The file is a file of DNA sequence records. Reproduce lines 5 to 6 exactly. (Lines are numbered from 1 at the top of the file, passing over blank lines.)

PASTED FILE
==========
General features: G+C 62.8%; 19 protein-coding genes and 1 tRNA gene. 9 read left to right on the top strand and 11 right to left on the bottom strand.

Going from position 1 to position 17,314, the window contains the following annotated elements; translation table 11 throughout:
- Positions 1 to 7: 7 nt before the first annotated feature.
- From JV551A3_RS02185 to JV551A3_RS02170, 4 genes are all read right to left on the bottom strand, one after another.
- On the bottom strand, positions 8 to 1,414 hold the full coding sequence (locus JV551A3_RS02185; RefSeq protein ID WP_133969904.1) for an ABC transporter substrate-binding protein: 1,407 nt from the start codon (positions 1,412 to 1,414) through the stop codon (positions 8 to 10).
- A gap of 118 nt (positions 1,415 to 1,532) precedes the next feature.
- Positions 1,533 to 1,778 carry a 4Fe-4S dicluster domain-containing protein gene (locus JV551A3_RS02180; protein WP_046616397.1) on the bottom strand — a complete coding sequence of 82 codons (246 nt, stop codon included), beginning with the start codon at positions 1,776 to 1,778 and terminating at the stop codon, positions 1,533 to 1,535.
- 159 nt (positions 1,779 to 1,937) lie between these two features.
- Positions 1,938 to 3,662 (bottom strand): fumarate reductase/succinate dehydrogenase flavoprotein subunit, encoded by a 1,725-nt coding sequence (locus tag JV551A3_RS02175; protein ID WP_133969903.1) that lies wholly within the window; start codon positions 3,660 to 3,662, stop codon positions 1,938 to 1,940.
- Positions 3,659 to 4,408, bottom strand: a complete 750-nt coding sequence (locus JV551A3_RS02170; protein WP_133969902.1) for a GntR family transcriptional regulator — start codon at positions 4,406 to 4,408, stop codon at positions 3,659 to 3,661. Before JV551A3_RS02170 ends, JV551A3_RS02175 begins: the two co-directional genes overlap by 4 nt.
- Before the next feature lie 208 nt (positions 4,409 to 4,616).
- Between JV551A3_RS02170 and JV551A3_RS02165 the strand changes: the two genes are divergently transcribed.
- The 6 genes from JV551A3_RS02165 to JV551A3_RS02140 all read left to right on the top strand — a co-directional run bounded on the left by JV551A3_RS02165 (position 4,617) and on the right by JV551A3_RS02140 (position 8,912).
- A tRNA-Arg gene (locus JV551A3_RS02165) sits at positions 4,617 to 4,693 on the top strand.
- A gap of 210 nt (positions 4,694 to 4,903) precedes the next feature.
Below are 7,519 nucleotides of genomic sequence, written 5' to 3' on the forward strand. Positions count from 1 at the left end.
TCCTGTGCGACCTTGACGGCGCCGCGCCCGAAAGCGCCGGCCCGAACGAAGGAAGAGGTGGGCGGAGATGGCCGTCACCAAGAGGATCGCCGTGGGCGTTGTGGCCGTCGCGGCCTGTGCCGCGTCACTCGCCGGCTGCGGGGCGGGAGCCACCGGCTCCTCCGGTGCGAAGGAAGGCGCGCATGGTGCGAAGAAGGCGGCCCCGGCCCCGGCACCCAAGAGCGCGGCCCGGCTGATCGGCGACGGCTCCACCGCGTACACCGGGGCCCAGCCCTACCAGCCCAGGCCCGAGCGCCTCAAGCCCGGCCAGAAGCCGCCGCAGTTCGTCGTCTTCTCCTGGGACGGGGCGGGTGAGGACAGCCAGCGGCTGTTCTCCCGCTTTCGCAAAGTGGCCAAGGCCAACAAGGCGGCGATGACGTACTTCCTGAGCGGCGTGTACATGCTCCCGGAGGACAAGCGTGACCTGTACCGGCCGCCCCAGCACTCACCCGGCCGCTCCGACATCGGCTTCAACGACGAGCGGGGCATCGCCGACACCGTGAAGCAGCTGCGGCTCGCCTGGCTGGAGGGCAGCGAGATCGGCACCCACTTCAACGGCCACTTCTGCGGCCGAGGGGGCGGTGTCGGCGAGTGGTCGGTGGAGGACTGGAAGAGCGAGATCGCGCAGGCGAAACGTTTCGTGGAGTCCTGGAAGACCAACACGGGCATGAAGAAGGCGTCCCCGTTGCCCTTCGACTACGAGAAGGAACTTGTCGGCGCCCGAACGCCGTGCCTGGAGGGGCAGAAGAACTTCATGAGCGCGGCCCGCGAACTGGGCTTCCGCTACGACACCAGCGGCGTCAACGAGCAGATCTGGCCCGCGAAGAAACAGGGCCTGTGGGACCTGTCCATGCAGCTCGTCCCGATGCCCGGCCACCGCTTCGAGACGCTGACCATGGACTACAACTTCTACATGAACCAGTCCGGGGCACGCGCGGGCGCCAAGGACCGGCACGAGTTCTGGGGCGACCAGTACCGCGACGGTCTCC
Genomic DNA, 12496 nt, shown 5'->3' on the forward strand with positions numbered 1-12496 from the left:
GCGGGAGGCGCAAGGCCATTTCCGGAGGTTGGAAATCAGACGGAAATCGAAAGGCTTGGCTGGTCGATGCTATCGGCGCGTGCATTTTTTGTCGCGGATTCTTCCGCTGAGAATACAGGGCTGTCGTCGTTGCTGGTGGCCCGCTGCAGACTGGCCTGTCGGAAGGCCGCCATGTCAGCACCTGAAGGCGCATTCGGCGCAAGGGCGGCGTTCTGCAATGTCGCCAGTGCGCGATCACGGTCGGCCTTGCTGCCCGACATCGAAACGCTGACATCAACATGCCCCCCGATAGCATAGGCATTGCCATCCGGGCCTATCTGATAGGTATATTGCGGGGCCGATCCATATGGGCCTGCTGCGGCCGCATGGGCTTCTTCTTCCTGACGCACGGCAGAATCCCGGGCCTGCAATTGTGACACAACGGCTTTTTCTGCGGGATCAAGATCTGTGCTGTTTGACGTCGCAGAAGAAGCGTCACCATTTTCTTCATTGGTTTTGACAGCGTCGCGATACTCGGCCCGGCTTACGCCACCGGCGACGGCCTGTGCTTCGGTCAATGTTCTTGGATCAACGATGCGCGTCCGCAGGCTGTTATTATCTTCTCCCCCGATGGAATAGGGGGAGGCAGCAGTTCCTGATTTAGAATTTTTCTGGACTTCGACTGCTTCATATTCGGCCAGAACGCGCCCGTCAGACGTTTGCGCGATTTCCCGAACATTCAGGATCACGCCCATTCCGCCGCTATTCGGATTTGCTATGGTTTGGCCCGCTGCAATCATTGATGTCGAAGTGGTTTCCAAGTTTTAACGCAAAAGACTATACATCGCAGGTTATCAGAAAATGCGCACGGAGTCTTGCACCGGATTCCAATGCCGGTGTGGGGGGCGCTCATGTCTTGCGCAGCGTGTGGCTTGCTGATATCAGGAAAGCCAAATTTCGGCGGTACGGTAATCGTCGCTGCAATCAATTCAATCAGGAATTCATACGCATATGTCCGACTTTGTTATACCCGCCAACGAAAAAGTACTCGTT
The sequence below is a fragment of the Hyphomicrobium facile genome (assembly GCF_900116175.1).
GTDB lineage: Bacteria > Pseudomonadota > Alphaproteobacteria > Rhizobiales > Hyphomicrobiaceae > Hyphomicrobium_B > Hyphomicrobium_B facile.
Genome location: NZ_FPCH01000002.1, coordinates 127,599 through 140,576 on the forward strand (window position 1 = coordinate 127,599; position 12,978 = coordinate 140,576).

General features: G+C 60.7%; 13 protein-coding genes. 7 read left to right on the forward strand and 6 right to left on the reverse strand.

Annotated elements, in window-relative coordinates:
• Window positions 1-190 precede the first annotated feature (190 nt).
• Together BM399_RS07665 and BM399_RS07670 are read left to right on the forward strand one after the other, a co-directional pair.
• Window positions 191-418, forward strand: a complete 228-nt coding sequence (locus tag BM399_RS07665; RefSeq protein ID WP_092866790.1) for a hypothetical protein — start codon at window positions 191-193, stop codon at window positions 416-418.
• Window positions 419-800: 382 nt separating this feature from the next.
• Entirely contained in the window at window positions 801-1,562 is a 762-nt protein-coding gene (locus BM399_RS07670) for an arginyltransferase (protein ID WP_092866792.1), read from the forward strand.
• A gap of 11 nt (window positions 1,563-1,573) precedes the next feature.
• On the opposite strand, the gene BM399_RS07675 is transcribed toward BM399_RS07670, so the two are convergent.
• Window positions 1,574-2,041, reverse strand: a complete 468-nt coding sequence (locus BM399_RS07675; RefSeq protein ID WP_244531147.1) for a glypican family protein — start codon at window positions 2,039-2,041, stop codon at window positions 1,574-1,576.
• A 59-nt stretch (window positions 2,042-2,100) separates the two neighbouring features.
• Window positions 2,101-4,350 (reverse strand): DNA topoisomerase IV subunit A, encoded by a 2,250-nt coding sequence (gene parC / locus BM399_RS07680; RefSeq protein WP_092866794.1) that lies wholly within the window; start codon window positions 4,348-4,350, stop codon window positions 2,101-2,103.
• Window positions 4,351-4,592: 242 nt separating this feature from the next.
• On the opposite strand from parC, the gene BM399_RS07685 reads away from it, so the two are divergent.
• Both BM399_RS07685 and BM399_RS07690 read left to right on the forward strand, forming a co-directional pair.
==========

- On the bottom strand, positions 8 to 1,414 hold the full coding sequence (locus JV551A3_RS02185; RefSeq protein ID WP_133969904.1) for an ABC transporter substrate-binding protein: 1,407 nt from the start codon (positions 1,412 to 1,414) through the stop codon (positions 8 to 10).
- A gap of 118 nt (positions 1,415 to 1,532) precedes the next feature.